Travel Guides Crafted by Experienced Archaeologists & Historians

Naples in 3 Days with a Campania Museum Pass

Naples is a city that has so much to offer: history, culture, archaeology, art and good food. I have always wanted to visit the city and its surroundings, home to some of the world’s most significant archaeological sites, such as Pompeii and Herculaneum. Recently I covered Naples in 3 days by using the Campania Museum Pass (there are other passes). Which sites and museums are included? How much do you save compared to single entries? Is the number of sites that can be visited adequate for the days the Pass is valid? Do you have to wait in queues before entering? If you are curious about the answers to these and other questions, read on.

Recommended Pass For 3 Days in Naples

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Day 1: Pompeii & the Royal Palace of Naples

Royal Palace of Naples, Italy
The façade of the Royal Palace of Naples on the Piazza del Plebiscito.

Day 2: Herculaneum, a Chapel and a Museum

Herculaneum Street
A street in Herculaneum.

Day 3: Royal Palace of Caserta and the Capodimonte Museum

Reggia di Caserta Royal Palace and Gardens, aerial view. Caserta, Italy.
An aerial view over the Royal Palace of Caserta to the fountain of Venus and Adonis at the end of the long park.

Was the Campania Museums Pass Worth it?

Attractions Included in the Campania Museum Pass

Capodimonte Museum

In 1738 King Charles of Bourbon ordered the construction of the Royal Palace that today houses the Museum. It was initially founded as a hunting reserve, but ended up becoming one of the residences of the royal family, in which part of the Farnese Collection was exhibited from the very beginning. Already in the 18th century it was an obligatory stop for visitors to Italy, given the importance of the works on display. The Museum, opened on 5 May 1957, is one of the most important picture galleries in Europe, and houses in its 124 galleries numerous works by great names such as Botticelli, Michelangelo, Raphael, Caravaggio and Titian. In addition to these are extraordinary collections of porcelain and decorative arts, tapestries and royal furniture, as well as Roman sculpture.


The ancient city of Herculaneum, buried under 30 metres of ash and volcanic material in the eruption of 79 AD, was brought to light in 1738 under the reign of Charles of Bourbon. Excavations of the site were extremely demanding and concentrated on the area that once overlooked the sea. The visit allows you to move between the ancient streets on which the various craft and commercial activities opened, and the entrances to the domus. Some places such as the Palestra, which remains partly buried and accessible through a gallery, or the College of the Augustales, in which painted scenes of the myth of Hercules survive.

National Archaeological Museum of Naples

The Museum is the most important in the world for Roman painting, and was founded in 1816. The original nucleus of the collection is due to King Charles of Bourbon, who promoted excavations in Pompeii and Herculaneum and brought part of the Farnese collection inherited from his mother to Naples. There are many famous finds to admire, such as the Alexander Mosaic or the bronzes from the Villa of the Papyri, while the collections display Roman mosaics and frescoes, Egyptian artefacts and those from Magna Graecia, as well as entire sections dedicated to prehistory and protohistory, epigraphy and numismatics, concluding with the Farnese Collection, which includes the famous sculptures of Hercules and Bull.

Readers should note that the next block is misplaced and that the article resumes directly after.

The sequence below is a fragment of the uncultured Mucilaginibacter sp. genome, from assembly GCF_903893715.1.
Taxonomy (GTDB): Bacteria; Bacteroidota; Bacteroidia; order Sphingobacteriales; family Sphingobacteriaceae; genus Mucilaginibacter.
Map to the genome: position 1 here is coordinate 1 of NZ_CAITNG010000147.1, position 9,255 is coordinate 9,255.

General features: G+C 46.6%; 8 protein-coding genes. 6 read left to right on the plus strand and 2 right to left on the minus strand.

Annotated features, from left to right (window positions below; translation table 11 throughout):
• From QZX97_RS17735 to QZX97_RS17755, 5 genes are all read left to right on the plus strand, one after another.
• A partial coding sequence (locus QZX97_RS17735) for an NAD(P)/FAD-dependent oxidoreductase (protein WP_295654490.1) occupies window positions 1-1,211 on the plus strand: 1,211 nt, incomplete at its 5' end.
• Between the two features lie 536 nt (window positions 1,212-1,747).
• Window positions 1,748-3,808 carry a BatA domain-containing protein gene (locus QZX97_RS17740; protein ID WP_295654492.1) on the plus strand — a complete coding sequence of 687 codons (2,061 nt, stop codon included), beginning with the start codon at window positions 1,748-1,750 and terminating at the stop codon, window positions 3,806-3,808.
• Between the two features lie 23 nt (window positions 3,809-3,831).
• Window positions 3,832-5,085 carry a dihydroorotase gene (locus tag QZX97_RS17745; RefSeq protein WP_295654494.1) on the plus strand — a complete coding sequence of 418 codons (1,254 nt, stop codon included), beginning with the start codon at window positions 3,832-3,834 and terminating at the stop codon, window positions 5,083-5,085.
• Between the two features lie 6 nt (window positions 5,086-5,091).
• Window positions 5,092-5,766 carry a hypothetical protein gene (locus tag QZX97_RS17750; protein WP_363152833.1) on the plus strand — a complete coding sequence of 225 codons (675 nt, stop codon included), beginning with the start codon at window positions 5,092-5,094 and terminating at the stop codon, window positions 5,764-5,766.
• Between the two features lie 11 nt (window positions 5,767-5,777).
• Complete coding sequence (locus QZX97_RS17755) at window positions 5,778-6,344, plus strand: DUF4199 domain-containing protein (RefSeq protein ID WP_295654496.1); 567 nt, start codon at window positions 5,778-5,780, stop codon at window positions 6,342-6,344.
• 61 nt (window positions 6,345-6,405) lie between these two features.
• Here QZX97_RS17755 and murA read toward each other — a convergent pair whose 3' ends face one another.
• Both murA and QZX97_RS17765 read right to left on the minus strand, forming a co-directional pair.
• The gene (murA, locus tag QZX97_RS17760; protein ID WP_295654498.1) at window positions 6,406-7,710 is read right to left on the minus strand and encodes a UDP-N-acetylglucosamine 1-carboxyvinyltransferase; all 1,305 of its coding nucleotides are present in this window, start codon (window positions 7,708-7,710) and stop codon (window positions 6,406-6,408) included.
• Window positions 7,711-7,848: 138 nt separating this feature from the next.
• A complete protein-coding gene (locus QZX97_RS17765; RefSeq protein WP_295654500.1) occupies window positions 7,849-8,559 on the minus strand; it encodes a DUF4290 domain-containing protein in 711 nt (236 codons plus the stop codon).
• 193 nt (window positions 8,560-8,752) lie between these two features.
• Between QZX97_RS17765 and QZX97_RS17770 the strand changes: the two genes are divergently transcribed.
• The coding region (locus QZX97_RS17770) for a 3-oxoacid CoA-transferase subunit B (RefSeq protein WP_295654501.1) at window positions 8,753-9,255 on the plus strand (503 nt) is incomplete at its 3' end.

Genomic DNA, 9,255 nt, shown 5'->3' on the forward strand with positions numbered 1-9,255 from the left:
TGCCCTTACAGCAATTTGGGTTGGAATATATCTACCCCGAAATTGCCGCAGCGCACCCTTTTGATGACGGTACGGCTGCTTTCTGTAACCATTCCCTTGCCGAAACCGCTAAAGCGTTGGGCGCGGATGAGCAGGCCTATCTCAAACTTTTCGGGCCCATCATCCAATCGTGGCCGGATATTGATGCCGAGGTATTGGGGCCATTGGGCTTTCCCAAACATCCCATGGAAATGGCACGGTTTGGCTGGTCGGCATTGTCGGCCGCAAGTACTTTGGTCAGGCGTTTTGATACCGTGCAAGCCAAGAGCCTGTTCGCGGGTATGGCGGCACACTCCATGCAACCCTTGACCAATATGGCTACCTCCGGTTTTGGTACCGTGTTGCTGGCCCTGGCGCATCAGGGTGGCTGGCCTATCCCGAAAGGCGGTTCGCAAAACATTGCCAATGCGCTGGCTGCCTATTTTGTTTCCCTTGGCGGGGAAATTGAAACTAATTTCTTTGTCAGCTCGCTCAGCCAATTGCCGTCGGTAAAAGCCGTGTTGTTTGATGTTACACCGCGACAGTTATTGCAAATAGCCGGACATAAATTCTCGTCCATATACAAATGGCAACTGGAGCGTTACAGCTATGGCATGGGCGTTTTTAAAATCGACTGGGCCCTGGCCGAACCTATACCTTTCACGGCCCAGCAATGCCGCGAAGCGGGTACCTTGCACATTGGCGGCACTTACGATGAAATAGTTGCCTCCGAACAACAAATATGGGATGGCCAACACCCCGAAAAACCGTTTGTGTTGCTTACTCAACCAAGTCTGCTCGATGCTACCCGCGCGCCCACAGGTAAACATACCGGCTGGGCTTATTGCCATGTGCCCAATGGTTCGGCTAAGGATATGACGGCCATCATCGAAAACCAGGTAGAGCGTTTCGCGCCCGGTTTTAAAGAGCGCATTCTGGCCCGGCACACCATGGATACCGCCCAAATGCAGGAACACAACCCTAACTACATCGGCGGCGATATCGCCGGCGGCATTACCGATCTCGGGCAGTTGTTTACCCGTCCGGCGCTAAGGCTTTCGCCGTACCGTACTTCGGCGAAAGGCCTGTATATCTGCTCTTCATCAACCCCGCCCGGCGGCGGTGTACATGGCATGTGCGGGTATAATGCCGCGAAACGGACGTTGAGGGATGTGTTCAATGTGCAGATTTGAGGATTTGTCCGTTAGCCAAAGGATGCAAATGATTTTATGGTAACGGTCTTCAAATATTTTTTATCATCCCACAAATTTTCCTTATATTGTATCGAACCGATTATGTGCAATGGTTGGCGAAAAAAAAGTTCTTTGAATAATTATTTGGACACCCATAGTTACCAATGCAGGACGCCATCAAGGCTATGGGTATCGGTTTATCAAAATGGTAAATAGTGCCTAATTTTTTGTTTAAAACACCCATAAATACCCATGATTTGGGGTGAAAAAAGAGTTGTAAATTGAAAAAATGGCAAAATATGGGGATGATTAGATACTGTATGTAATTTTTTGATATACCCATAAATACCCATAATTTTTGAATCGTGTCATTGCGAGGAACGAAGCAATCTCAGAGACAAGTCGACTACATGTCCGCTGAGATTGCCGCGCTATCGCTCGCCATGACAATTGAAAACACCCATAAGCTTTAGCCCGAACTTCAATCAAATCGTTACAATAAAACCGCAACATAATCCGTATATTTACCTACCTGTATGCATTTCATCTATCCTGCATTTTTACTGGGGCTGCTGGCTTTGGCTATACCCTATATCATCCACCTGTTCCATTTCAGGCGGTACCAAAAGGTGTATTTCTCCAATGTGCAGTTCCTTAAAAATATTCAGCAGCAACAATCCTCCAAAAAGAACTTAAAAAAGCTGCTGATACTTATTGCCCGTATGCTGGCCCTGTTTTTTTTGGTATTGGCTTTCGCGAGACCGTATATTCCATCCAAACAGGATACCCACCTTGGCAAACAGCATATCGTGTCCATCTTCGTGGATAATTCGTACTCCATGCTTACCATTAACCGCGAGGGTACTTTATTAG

The archaeological site of Pompeii is one of the most well-known and much visited sites in the world. Pompeii was a Roman city that was buried under four to six metres of volcanic ash from the eruption of Mount Vesuvius in 79 AD. The site has been a tourist destination for about 250 years, and today over 2.5 million people visit each year making this one of the most popular attractions in Italy. For conservation reasons, only a fraction of the site is open to the public – but there is still much to see of the Roman city, including theatres, the amphitheatre, the forum, bath houses and residences with exquisite wall paintings.

Royal Palace of Caserta

When people think of the most majestic and imposing Royal Palaces, they cannot but think of the Royal Palace of Caserta. King Charles of Bourbon commissioned the architect Luigi Vanvitelli to design a residence that would surpass even the Palace of Versailles in beauty. The foundation stone was laid on 20 January 1752, and it was completed in 1845. Inside, all the rooms that hosted the royal family and animated court life can be visited, such as the Apartments, the Throne Room, the Theatre, the Palatine Chapel and the Royal Staircase, while outside, visitors can stroll and relax in the vast, well-kept gardens.

Royal Palace of Naples

At the beginning of the 17th century, Viceroy Fernando Ruiz de Castro, due to the imminent visit of King Philip III of Habsburg to Naples, began construction of the new Royal Palace, entrusting the architect Domenico Fontana with the project. King Charles of Bourbon chose it in 1734 as his royal residence, and it was only in 1858 that the palace was given its final appearance. The visit allows you to explore the different rooms of the Royal Apartments, such as the Court Theatre, the Chapel and the Throne Room, reached via the Staircase of Honour, which Montesquieu described as the most beautiful in Europe.

Archaeology Travel Writer

Gianluca Pitzeri

Born and raised in Sardinia, from an early age I dreamt of discovering ancient ruins. Currently I am completing a Master’s degree in Archaeology and Art at the University of Cagliari, Sardinia. What particularly interests me now is the potential digital technologies can make to enhancing visitor experience at archaeological sites. Read More

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